Coventry City Assistant Manager sat down for an in-depth chat with us, following the news that he signed a new contract with the Sky Blues.
In an interview, initially broadcast on our Youtube channel and social media and which can be seen below, Viveash expressed his delight at signing the new deal.
"I’m very pleased" he said. "It's been a really interesting journey over the last couple of years, a lot of ups and downs and changes along the way, but I think the work of everybody, all of the staff, is moving along quite nicely.
"There’s still the biggest hurdles to come but I’ve enjoyed playing a part in it and what I’m being asked to do - I love coaching and being on the grass and I like working with the players.
"There’s been quite a few changes with the playing personnel over the two and a bit years and we’ve got a really good group at the moment that want to learn."
Viveash signed his new deal following Mark Robins agreeing his new contract with the Sky Blues, and Adi says the relationship between Manager and Assistant is a key one.
"It’s vital because you’re trying to implement his ideas on to the training pitch. We’re able to talk quite frankly. I challenge him, I think he’s honest to say that probably in a good way and sometimes he maybe feels like there’s a lot to take in, but we sort of go round it and get round it.
"I play Devils advocate with him so I think that’s the role I play - if he says things to me I look at the scenarios around it. We always talk about it - all the staff - but generally the Manager, about the what ifs. Or if we’re looking implement certain things in training or within matches, how long is that process? There’s a lot of stuff, detailed stuff that goes in every day."
Viveash joined the Sky Blues in September 2017, following illness to Steve Taylor, and he also spoke about his arrival at Ryton.
"When I got the call, obviously in the very sad circumstances around it, I'd just been on holiday and it had only been four months since I left my role at Chelsea, which was a very demanding and draining role. I was enjoying having a bit of down time because I needed it, probably more than I realised.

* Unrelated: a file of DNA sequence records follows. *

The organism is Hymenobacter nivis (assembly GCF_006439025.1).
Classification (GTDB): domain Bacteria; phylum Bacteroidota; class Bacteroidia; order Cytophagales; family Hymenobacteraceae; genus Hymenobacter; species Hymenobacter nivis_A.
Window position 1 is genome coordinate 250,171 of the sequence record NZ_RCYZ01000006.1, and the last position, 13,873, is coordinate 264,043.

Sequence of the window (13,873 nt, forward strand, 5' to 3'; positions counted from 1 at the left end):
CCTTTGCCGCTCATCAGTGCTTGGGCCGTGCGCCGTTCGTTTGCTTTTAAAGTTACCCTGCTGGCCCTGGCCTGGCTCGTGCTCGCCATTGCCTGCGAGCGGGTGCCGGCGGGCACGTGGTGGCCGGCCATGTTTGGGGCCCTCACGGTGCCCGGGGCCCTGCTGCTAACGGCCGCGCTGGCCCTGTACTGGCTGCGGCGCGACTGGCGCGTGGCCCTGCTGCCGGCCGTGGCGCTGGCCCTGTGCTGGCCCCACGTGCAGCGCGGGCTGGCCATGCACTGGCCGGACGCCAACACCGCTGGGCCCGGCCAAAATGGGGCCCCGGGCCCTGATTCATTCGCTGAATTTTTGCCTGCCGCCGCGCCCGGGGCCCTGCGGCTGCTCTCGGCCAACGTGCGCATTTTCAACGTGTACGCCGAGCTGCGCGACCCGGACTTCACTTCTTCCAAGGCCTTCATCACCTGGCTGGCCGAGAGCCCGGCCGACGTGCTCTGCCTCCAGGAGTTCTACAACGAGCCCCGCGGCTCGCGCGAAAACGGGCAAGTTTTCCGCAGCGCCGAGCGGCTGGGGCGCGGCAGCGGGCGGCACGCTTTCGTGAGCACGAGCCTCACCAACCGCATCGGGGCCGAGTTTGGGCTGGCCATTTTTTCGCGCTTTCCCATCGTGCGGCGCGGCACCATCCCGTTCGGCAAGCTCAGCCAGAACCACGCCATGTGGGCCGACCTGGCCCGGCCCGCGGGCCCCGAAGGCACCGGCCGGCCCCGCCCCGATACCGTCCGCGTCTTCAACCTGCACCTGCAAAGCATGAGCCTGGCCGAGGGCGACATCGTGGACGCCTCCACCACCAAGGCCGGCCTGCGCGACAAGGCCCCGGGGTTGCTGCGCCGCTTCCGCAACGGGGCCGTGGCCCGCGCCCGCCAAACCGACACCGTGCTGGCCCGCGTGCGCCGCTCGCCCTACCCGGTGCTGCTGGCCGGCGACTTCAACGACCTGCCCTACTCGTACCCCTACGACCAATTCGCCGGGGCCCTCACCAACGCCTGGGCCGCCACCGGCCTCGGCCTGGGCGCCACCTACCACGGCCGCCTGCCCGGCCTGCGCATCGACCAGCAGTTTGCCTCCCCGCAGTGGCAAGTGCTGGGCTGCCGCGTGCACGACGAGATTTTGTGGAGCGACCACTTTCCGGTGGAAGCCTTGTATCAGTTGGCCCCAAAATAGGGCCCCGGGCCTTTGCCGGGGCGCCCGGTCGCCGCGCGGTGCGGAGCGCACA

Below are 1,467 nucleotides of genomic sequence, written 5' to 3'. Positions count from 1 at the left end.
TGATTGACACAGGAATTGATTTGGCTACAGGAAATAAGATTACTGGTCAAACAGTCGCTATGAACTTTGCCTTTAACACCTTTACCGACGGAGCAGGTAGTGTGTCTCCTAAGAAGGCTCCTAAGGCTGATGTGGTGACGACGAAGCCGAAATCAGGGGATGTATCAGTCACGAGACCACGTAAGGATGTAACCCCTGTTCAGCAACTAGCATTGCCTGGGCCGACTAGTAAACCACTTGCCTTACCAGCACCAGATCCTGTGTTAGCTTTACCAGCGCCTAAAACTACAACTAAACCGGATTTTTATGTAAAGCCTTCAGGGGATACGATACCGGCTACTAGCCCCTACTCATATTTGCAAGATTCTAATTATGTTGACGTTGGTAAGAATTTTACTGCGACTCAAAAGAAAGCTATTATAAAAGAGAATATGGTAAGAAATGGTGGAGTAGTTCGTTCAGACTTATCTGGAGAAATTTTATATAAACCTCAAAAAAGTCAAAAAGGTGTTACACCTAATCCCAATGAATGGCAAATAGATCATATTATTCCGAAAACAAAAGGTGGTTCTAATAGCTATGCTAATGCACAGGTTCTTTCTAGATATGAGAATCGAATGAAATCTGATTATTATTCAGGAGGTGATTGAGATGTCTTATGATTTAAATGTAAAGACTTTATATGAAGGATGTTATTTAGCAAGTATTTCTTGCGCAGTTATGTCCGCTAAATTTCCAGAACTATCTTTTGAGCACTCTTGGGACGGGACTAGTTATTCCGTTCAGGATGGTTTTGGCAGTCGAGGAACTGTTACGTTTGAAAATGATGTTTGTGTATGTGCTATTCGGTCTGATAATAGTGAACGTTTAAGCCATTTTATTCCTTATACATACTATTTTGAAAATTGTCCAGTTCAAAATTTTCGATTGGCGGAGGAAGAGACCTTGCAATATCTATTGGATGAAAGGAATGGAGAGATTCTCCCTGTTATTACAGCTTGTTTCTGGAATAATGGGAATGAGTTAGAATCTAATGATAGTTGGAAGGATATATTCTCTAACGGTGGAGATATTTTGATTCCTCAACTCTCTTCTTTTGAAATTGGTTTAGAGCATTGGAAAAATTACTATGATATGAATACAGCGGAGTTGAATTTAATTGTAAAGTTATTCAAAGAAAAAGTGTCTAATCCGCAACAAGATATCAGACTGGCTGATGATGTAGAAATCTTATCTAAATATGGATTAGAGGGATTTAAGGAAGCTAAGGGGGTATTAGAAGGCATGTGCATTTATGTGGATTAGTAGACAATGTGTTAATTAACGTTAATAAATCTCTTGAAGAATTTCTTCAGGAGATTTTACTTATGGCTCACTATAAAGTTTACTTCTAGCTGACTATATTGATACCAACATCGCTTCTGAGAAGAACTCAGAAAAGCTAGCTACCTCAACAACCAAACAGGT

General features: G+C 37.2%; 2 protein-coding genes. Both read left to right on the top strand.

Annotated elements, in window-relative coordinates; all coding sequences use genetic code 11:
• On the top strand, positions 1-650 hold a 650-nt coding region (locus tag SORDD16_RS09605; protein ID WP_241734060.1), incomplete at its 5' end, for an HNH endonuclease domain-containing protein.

"Then when I got the call it was interesting. As he would know with me I didn’t answer straight away. I did quite a lot of research on the squad that was here because I had to work out if I could help him, because it’s a long way away from League 2 football to Champions League of youth football that I was - preparing players to try and get into the elite, to League 2 players that I didn’t really know.
"But when you looked into the squad, the calibre of player like Marc McNulty, Liam Kelly and Michael Doyle amongst many others, plus the emergence of Shipley and Bayliss during that season, then you realise there’s a number of players who could play a good brand of football.
"It was an interesting first couple of days when I came in, very interesting, and I was very honest when he asked me about what I thought, how I could help him and obviously there would need to be some changes, intensity of training sessions etc to get the best out of me working with him.
"We’ve obviously got stronger the working relationship as times gone on, as is a natural scenario."
The end of that season saw the Sky Blues win promotion from League Two at Wembley with victory over Exeter City, a culmination to the campaign that Adi remembers fondly.
"It's up there with the greatest achievements I’ve had and I’ve been very lucky won a lot of things as a player and as a coach in development, and it ranks right up there.
"It was the culmination of the work, it was eight months of work. I think the semi-final second leg at Notts County epitomised the work coming out of everybody. An incredible performance that was and the football we played was well, well above League 2 level.